We also look at what happens internally. If you’re not timely ingesting data, forming responses, and turning it into an information dataset to build intelligence, then you’re missing out on the most critical data that you have. Everything outside that can enrich it and provide context.
KM: How do you automate threat intelligence and how do you share it with your team during an investigation?
TV: We think of threat intelligence as two separate workflows.
One is incident handling with event enrichment workflow, where you need to build some context to it. You check if it’s associated with malicious activity and whether it need to be escalated to Tier 2 or Tier 3. We see a number of ways to operationalize it. We’ve settled on TruSTAR as the tool we’re using to do this.
The second is discerning how you operationalize those external feeds, how you get it into your SIEM and how you think about developing custom correlations in your SIEM. This includes things like visualizations, graphs of observed traffic, etc. We see mature organizations leveraging machine learning and mass injection of threat intel into traffic.
MV: As consumers of TruSTAR we have the ability to push our finished intelligence into our SIEM (Splunk), and then take that data and automate our searches within our datasets and see where the hits are. Correlations trigger response activities. We’re looking at how we ingest and push data out in an automated fashion and how we leverage capabilities across our team to go out and gather data. We check how we’re positioned to protect ourselves against certain information.
KM: How do you escalate events from L1s to L3s? How is your team organized? What best practices help you move faster?
TV: We sat down to interview all member companies and security practitioners and asked, How can we redefine our security operations? We were interested in learning how we can leverage machine learning, data science, statistics, and analytics to readily deploy models and tools.
We understand there is a resource intensive process at the Tier 1 and Tier 2 level where there's high turnover and junior level SOC analysts move on and advance careers quickly. Collaboration provides value in tools and models that reduce alert fatigue and helps develop a workflow for useful items.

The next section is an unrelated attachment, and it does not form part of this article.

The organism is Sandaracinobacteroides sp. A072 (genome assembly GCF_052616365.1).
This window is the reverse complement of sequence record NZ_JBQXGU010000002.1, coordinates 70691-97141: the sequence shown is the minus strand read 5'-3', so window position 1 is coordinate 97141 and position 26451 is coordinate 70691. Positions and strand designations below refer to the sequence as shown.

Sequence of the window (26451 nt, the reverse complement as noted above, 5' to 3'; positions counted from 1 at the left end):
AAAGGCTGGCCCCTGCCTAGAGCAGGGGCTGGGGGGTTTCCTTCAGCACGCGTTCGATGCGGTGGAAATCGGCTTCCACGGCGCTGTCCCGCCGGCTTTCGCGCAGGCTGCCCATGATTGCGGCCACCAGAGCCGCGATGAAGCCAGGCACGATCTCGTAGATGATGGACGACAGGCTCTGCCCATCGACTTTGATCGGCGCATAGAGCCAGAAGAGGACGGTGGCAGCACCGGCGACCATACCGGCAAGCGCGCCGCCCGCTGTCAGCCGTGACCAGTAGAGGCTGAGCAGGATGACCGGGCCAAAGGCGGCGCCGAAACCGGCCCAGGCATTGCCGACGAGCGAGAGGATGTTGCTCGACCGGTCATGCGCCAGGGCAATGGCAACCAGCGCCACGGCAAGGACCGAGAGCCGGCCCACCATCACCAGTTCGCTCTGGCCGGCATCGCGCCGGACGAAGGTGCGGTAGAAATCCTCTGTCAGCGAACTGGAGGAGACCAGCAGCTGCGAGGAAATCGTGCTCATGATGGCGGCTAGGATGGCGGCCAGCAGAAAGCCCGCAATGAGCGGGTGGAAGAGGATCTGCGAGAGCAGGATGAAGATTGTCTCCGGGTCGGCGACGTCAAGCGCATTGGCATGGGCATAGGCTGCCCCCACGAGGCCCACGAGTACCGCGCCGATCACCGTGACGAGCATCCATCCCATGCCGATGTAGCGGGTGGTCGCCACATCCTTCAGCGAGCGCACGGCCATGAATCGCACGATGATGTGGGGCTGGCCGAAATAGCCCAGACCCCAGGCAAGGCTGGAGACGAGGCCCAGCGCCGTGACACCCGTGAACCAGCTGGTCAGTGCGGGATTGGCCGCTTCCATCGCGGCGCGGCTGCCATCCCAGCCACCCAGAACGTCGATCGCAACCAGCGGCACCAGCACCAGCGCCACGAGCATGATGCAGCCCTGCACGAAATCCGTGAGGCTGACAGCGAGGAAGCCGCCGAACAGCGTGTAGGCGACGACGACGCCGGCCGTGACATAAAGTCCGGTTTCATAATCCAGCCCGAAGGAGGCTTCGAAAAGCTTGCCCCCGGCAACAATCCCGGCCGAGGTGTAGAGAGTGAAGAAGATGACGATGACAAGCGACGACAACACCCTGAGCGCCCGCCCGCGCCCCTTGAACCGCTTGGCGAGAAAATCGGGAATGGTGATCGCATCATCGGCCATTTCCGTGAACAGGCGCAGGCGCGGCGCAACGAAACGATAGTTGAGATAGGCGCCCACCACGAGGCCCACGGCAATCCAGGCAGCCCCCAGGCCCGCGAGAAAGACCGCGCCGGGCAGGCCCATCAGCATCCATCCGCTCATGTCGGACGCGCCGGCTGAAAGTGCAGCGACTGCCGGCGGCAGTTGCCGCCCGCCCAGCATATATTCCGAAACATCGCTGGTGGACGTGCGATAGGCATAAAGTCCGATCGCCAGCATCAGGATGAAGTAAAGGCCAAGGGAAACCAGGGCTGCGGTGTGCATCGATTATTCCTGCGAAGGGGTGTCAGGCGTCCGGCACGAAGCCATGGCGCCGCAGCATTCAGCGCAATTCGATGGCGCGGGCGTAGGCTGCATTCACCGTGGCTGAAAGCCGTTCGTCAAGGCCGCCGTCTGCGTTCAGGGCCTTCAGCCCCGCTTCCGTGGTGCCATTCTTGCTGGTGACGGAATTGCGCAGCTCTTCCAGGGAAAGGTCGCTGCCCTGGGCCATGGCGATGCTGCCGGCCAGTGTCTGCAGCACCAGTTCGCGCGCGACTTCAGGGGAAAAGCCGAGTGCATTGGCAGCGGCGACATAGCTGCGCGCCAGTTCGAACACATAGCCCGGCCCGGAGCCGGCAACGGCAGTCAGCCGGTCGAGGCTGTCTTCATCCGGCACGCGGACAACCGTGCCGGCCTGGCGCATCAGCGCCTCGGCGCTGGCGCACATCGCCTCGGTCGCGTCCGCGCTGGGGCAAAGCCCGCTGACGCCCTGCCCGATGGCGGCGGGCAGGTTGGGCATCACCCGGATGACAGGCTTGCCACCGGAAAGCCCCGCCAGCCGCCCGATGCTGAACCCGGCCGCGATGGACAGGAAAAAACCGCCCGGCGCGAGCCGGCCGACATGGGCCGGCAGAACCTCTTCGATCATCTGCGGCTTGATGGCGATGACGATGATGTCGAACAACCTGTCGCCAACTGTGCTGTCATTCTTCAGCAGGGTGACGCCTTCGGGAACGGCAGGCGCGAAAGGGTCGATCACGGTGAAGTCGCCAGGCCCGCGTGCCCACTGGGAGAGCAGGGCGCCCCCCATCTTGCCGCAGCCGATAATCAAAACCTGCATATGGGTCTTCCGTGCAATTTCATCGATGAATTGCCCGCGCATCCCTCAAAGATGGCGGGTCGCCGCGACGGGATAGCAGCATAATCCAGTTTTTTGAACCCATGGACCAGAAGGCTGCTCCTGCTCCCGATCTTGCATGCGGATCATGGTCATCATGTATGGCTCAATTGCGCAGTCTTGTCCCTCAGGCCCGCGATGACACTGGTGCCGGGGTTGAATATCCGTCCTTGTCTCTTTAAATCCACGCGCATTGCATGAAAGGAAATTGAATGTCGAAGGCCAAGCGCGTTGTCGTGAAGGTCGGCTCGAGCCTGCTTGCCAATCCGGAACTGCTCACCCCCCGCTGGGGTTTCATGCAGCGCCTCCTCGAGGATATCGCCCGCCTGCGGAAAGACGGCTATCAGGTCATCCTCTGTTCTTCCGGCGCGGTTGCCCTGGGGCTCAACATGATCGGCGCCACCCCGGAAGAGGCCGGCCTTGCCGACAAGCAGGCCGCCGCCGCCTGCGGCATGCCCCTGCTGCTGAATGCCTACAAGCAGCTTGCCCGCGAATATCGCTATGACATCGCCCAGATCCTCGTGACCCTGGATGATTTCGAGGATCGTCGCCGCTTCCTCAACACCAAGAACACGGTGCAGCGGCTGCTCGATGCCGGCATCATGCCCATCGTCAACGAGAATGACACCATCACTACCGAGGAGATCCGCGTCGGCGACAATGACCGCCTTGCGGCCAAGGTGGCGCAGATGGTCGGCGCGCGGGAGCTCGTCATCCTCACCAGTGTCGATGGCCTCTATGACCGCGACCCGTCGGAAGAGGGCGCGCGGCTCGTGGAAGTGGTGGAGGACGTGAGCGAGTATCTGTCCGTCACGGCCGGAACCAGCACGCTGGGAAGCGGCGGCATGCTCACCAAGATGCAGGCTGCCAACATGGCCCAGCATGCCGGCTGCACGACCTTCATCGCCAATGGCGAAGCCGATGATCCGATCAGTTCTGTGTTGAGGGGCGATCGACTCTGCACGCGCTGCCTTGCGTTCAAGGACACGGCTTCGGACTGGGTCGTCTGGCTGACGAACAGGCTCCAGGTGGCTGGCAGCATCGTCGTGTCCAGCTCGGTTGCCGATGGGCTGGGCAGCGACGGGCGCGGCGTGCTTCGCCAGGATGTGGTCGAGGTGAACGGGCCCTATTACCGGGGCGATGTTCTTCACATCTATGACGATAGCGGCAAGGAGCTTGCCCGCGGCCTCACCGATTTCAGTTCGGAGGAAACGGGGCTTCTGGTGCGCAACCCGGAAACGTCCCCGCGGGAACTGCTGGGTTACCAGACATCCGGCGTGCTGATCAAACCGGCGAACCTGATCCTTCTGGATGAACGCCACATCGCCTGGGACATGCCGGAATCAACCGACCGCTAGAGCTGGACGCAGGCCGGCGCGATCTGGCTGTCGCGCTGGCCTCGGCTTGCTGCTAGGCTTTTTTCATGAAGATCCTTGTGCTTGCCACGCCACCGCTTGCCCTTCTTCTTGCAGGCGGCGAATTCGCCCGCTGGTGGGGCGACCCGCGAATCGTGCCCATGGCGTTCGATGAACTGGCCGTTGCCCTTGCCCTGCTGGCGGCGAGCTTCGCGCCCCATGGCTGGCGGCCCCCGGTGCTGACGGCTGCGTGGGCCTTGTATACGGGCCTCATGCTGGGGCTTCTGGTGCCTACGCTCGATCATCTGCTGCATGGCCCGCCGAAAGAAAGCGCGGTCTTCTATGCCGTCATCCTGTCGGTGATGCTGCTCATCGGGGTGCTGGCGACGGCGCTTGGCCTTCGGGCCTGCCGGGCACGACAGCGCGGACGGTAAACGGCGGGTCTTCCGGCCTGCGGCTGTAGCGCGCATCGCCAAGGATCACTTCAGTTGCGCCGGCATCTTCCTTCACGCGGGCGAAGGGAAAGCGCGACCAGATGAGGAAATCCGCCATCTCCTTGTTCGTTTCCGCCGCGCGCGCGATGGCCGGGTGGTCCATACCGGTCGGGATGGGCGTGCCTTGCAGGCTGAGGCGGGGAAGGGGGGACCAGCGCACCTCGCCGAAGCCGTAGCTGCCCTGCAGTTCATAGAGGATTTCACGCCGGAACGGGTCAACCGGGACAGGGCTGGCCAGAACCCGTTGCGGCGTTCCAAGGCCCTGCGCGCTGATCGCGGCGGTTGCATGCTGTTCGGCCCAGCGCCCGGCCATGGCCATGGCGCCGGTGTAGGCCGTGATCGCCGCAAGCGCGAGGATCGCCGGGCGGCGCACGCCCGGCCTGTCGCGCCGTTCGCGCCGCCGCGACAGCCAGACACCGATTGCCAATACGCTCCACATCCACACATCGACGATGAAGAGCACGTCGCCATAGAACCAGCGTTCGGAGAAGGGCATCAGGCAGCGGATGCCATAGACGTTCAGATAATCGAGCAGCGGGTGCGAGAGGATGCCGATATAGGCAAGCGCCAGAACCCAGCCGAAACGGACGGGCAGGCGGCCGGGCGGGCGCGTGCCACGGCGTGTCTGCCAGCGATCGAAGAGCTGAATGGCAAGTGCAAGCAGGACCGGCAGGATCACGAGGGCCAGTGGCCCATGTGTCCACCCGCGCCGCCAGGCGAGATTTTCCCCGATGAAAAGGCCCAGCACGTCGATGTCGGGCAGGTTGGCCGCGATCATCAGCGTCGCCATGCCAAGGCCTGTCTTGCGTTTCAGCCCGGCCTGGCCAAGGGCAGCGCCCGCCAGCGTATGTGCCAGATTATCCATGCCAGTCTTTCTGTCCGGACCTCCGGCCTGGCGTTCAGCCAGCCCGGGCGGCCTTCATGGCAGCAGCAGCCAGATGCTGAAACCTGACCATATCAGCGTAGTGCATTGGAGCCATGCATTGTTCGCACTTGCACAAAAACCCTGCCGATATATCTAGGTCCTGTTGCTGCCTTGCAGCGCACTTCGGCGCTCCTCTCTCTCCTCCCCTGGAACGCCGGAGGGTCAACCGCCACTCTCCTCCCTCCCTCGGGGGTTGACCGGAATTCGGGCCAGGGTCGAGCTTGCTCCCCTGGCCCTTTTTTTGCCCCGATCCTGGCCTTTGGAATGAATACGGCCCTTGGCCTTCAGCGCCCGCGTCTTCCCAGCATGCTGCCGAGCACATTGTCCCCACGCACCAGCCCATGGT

MV: For anything that’s escalated or if there’s a need for intelligence integration, we question whether they’re going through an initial triage. We have processes in place for when we’d need to escalate a process up the command chain or engage a third party.
The other component is the communications. We send out threat intelligence advisories to notify our peers. Those are escalations from an information perspective. Being agile in security isn’t so much about tools as it is about the process. This includes orchestration and automation, which is hard to enable if you don’t have processes in place. You take knowledge of the process and break it down further. These two things are key within SOC. We see high value in that.
We’re also looking to build micro-automations and integrations: understanding how a particular analyst works and how analysts can work better. With TruSTAR I pull information from an updated command line with a real list of APIs, push data back out, and look at how to enrich data. Then I run a full playbook to run full actions. There’s a lot an intelligence analyst can’t get to. So we leverage automation.
We’d like to thank Troy and Mike for their valuable insight!